25/09/2015 14:09 BST | Updated 25/09/2016 06:12 BST

Cuts Will Not Reduce the Government Deficit - In Fact They Could Do Quite the Opposite

Fallacies of composition are a perennial problem in economics. What obviously works for an individual does not necessarily work for the whole economy. The classic case is that family frugality is no panacea if translated to national policy. The security which, for the individual, comes from income exceeding expenditure can easily translate into a depression if, at the level of the whole economy, there is insufficient demand to keep the economy on track.

It is against this background that we need to consider very carefully whether one of the central policies of the present government is likely to be achievable. This is to reduce the government deficit, probably to zero - a stance supported by much of the opposition although the Jeremy Corbyn camp may well disagree.

Certainly, there is a problem. Between 1991 and early 2015, gross government debt rose from 31% to 89% of GDP. The interest charges to finance this debt last year came to £43bn - roughly equal to the total amount spent on primary and secondary education taken together, or our total expenditure on defence. Because of subdued levels of economic growth and very little inflation, the two major means by which previous very high levels of national debt have been eroded away are largely absent.

In consequence, if the government deficit were to persist at, say, 6% of GDP per annum, inflation at 1% and growth at 2%, government debts as a percentage of GDP would go on rising at 3% per annum. Britain is not Greece, but an increase in gross government debt accumulated over the next 10 years of another 30% of GDP is not on anyone's wish list.

The obvious solution to reducing total government borrowing as a percentage of GDP - other than the contribution made by growth and inflation - appears to be to reduce expenditure and to increase taxation, and the present government is firmly committed on this basis to eliminating the deficit by 2020. Obviously, for an individual whose expenditure was more than his or her income, this would be the path to follow. The key issue, however, is whether this entails exactly the sort of fallacy of composition where what would might well be right for an individual makes no sense for the economy as a whole.

The reason for believing that this is the case is that the government deficit is not an independent entity but one which is largely the residual left over when all the other major surplus and deficit - and hence borrowing and lending - totals in the economy are taken into account. Every quarter the Office for National Statistics publishes a table showing the figures and, to provide some context, those covering all the years since 2000 to date are tabulated below.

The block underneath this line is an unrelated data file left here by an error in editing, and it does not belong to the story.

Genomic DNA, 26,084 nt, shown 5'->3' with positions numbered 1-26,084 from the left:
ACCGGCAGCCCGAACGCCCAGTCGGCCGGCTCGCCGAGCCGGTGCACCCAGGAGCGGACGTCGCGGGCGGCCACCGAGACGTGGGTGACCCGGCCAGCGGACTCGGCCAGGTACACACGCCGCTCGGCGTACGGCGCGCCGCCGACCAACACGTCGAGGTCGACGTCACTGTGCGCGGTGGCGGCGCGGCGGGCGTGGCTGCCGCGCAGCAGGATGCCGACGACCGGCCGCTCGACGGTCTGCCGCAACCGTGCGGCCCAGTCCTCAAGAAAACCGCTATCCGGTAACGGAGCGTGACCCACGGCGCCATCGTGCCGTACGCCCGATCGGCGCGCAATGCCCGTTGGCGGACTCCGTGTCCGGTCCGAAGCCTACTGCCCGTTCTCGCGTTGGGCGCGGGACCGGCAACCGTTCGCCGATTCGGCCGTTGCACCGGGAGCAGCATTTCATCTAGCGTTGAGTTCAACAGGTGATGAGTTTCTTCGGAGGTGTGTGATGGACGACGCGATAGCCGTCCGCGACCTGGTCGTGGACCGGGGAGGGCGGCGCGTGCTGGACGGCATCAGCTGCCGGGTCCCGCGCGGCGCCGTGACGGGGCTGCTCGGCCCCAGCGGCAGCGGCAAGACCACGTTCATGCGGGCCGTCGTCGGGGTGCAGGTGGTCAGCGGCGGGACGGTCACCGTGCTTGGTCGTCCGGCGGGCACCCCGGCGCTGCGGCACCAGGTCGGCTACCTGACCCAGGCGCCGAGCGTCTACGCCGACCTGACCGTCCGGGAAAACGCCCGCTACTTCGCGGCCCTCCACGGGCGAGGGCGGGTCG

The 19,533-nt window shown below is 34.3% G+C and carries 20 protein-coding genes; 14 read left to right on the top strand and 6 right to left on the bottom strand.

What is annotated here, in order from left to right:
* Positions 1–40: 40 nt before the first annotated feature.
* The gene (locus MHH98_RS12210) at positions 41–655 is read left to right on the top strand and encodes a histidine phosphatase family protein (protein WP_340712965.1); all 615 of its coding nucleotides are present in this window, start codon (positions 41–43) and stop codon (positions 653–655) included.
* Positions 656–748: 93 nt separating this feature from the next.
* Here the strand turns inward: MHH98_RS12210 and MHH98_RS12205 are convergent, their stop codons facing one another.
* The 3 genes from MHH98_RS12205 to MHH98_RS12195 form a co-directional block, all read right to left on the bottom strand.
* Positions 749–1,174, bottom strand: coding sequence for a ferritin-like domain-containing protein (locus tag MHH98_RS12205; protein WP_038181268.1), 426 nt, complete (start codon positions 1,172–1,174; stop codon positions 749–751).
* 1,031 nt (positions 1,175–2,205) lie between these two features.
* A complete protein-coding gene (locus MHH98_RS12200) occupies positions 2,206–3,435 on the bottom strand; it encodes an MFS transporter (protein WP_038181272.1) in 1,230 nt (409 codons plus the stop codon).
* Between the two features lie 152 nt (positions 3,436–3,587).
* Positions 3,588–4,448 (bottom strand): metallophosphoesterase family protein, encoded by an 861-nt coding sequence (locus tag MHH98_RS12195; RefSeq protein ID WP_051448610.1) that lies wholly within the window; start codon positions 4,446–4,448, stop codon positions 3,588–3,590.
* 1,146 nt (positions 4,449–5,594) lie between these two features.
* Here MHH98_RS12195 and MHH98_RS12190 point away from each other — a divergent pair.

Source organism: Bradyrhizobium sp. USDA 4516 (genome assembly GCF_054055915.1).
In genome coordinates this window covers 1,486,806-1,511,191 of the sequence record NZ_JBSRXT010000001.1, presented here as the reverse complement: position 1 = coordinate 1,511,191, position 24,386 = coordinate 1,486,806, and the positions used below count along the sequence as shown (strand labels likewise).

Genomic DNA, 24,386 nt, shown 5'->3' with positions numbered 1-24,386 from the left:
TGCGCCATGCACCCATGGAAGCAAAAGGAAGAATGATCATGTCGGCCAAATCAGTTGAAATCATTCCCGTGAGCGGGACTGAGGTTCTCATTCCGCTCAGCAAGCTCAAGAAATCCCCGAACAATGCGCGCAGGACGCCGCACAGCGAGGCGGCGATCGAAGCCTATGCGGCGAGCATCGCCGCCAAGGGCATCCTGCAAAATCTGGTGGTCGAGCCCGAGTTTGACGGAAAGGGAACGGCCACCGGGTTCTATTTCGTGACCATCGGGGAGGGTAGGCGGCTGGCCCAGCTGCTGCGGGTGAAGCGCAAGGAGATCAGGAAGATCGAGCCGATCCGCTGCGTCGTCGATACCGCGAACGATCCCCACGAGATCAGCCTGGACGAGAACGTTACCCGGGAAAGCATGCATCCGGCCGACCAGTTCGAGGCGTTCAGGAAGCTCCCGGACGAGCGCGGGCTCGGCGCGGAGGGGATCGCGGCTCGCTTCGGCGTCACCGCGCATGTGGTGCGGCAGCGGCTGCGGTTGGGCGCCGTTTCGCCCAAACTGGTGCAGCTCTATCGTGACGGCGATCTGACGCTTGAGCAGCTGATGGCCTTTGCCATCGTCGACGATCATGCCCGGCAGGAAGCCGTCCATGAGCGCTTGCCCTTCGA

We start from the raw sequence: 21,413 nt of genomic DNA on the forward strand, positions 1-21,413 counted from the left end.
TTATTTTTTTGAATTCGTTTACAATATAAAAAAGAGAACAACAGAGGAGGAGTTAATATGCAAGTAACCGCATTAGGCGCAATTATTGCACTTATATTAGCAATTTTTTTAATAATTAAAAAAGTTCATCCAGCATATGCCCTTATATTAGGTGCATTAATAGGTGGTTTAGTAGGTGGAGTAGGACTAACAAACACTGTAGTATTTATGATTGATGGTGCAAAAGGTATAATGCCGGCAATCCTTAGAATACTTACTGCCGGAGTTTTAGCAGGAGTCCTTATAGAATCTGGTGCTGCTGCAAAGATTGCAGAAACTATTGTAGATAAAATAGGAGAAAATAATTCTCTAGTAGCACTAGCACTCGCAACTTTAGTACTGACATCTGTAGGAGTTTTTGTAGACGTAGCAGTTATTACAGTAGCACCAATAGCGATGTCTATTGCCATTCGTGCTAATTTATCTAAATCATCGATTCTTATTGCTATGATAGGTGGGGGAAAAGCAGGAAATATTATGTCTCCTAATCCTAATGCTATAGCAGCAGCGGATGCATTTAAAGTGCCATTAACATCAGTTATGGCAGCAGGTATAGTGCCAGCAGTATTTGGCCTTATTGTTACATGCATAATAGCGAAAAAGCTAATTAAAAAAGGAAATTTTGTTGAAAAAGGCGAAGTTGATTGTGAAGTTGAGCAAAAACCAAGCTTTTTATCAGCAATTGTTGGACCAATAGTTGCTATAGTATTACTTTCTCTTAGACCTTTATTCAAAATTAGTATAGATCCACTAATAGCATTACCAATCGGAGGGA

The crucial point is that the government deficit, allowing for any net borrowing or lending by households or the corporate sector, has to equal the balance of payments deficit. It is then easy to see that, as the foreign payments deficit is soaring upwards, there would have to be completely implausible amounts of borrowing by both consumers and businesses to produce a zero government deficit by 2020 if, at the same time, we continue to have an annual balance of payments deficiency of £100bn or more.


If the real driver of the government deficit, therefore, at least in current conditions, is the foreign payments balance, and not, as seems obvious, the gap between the state's income and expenditure, what is the mechanism by which the government deficit would fail to fall when austerity policies are implemented? The answer is the government deficit is also not an independent entity.

Cutting expenditure or increasing taxation will not impact on the deficit independently from other factors. In particular, expenditure cuts and tax increases will depress the economy, leading to higher welfare expenditure and lower tax receipts, so that the effect of austerity programmes may be to leave GDP lower but the gap between income and expenditure as large as it was before.

If this analysis is correct, it has a crucial bearing on policy to reduce the government's deficit. It is not expenditure cuts or tax increases which will bring the deficit down. It is taking steps to reduce the balance of payments deficit. This is a policy objective which is now barely on any policy-maker's radar screen. Events, however, may shortly force it to become centre stage.